• Upgrade the tyres to something thinner and smoother. Your current tyres are "anti puncture" and that tends to increase the rolling resistance. Downside, more punctures and you lose some of the off-road grip when in dirt and shingle.
  • Aerobars - if your average speed is up above 30 km/h then aerobars can help reduce air resistance. But they're unsafe in traffic and when manoevering a lot because the hands are so far from the brakes.

Free but hard work

  • Lose mass off the rider - this is particularly challenging, but 5 kg / 10 pounds can make a world of difference. I've added that much lately and definitely notice a drop in times.
  • Add training, practice, and experience. Regular riding will slowly improve your base performance which gives more power and therefore better speed, and more endurance at that higher speed.
    Structured training will help bring around improvements faster, at the cost of time and effort.

Expensive :

  • Replace/supplement the bike with another. It is a very nice hardtail MTB, but it will never be fast. The replacement might be a road bike, or it might be electric-assist.

Your initial request about changing gearing is not unusual, but most cyclists only have so-much power on tap, and changing gearing isn't going to do much for someone with 100 or 200 watts. The Pros can put out 400+ watts for an entire hour, so for them a chainring of 50/55 teeth and an 11 tooth rear might be ideal.

If you still want to change gearing, then try and work out what you DON'T need. For example, if you never ever use the little chainring, then why have it? You could go from the 30/46 to a 40/53 and not miss anything, if it fits on your frame.

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    In the 'free but hard work' section you can add training to get more power. Also, the roam is technically a hybrid not a MTB.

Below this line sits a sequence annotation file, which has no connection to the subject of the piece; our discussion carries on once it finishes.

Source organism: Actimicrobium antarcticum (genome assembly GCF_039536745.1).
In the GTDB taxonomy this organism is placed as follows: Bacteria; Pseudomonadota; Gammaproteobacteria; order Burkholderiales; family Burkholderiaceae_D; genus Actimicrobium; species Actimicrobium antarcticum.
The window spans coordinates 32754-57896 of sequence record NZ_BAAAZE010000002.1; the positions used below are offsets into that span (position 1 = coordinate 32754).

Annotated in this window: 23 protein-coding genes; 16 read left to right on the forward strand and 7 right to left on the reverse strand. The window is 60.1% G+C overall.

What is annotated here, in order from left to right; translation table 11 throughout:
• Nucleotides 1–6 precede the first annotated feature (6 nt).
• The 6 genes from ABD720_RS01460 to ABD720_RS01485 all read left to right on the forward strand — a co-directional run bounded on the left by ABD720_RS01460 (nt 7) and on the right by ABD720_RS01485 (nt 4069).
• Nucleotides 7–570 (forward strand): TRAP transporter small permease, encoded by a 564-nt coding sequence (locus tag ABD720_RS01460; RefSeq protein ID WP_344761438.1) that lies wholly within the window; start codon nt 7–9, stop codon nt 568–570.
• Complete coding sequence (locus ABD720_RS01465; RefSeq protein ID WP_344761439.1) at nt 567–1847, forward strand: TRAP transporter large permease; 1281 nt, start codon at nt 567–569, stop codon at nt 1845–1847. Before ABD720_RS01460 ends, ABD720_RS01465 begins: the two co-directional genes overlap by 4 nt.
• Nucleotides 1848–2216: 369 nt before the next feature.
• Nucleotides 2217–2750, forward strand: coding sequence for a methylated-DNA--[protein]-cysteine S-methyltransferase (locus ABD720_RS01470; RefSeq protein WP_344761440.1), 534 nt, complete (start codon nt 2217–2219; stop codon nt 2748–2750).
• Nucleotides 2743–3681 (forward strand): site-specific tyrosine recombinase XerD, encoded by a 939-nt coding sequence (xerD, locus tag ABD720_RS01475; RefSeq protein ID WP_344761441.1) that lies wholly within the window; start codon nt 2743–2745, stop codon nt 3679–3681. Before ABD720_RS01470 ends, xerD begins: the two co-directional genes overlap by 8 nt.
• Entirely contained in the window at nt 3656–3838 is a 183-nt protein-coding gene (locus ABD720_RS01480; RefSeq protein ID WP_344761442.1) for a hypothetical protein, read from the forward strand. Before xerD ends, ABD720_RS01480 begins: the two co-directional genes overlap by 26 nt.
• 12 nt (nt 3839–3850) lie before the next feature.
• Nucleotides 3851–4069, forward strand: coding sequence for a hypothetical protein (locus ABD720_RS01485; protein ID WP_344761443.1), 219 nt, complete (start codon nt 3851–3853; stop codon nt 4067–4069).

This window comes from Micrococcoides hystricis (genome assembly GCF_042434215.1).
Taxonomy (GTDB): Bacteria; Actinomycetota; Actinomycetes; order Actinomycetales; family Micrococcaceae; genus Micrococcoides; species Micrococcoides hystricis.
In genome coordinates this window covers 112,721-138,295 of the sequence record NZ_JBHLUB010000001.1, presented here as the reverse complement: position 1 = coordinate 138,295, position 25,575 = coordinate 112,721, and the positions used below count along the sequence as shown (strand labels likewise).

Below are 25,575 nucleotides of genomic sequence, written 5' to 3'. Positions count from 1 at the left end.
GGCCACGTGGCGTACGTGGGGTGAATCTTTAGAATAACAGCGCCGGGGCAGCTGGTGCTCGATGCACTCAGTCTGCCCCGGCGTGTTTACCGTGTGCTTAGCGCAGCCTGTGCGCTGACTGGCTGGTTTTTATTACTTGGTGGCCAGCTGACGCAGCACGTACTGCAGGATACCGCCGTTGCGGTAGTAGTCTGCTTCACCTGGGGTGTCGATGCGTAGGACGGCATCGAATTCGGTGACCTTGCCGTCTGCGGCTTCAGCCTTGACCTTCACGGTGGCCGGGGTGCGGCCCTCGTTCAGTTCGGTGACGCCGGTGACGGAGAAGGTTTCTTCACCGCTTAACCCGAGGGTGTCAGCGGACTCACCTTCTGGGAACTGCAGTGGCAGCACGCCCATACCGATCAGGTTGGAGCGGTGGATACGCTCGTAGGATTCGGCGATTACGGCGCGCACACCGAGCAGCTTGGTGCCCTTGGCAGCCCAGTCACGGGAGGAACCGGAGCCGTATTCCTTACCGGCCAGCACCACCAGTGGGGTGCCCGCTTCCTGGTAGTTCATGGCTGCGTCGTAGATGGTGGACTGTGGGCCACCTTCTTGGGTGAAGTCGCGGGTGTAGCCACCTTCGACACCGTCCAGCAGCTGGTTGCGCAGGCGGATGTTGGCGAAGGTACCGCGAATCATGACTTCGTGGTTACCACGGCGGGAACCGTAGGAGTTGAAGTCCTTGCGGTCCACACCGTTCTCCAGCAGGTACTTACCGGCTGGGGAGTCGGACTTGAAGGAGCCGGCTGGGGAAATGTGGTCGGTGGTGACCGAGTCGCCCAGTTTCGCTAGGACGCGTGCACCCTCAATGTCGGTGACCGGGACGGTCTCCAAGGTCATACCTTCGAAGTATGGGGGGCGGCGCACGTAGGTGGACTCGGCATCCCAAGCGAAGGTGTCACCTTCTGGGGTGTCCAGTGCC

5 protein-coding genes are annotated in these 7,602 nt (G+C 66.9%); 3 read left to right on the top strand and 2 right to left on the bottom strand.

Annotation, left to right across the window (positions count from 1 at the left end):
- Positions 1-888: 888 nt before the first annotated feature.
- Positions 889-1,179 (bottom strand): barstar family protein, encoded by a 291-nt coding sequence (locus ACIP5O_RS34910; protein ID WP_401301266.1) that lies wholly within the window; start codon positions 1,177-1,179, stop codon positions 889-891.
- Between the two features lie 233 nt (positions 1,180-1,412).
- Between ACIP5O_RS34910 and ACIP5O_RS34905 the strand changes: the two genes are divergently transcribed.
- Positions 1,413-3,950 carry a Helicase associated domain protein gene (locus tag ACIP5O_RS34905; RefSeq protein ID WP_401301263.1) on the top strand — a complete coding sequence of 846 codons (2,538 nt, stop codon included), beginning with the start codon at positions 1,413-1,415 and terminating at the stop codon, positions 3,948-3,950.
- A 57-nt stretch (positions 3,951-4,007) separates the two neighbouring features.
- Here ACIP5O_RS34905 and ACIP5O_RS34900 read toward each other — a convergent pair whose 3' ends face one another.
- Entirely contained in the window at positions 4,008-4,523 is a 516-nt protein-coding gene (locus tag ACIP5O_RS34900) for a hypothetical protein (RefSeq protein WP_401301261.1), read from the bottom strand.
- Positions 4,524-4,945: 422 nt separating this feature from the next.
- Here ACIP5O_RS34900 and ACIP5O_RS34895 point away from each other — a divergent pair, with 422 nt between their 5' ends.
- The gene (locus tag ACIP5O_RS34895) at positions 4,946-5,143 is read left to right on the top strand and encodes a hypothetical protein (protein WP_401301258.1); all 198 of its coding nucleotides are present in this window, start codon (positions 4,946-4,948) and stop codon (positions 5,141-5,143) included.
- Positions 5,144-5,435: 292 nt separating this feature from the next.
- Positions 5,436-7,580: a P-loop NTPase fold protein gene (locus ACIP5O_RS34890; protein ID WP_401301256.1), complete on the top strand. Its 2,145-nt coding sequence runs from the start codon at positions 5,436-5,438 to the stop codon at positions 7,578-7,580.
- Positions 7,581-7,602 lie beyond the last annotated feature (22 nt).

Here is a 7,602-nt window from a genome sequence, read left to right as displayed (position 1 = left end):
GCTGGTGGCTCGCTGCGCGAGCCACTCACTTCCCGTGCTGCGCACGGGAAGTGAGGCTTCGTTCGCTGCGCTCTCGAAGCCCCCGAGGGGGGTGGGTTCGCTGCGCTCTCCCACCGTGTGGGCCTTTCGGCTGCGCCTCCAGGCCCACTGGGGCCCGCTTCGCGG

– Andy P
    Jun 29 at 9:31
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    Please note that an ebike won't be (legally) faster that what can be achieved with this bike (except uphill or against wind). With ratios up 46/11, it's very likely that the assistance will stop long before aerodynamic drag will prevent from going faster.
    – Renaud
    Jun 29 at 10:39
  • @AndyP TBH I've never figured out what a hybrid is. We also have commuter and rigid as bike definitions, but they're all kinda similar things with fuzzy boundaries.
    – Criggie
    Jun 29 at 11:08
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    @Criggie European definitions are: basically anything with flat bars, not too wide tires and some gears is an hybrid. They are usually without fenders and racks, but if they have that, they are called commuters if they don't have front suspensions, and trekking if they have.
    – Renaud
    Jun 29 at 19:12
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    @Criggie the answer probably also depends on the region, and will probably be opinion-based (I still fail to understand why some "flat-bar gravel" are not called hybrids — except maybe that hybrids have a reputation of being shitty bikes with entry-level components, and that bikes nice bikes matching the description deserve another classification because "hybrid" doesn't sell with a high margin). Also, you know how enthusiasts can be when it comes to classification...
    – Renaud
    Jun 29 at 20:00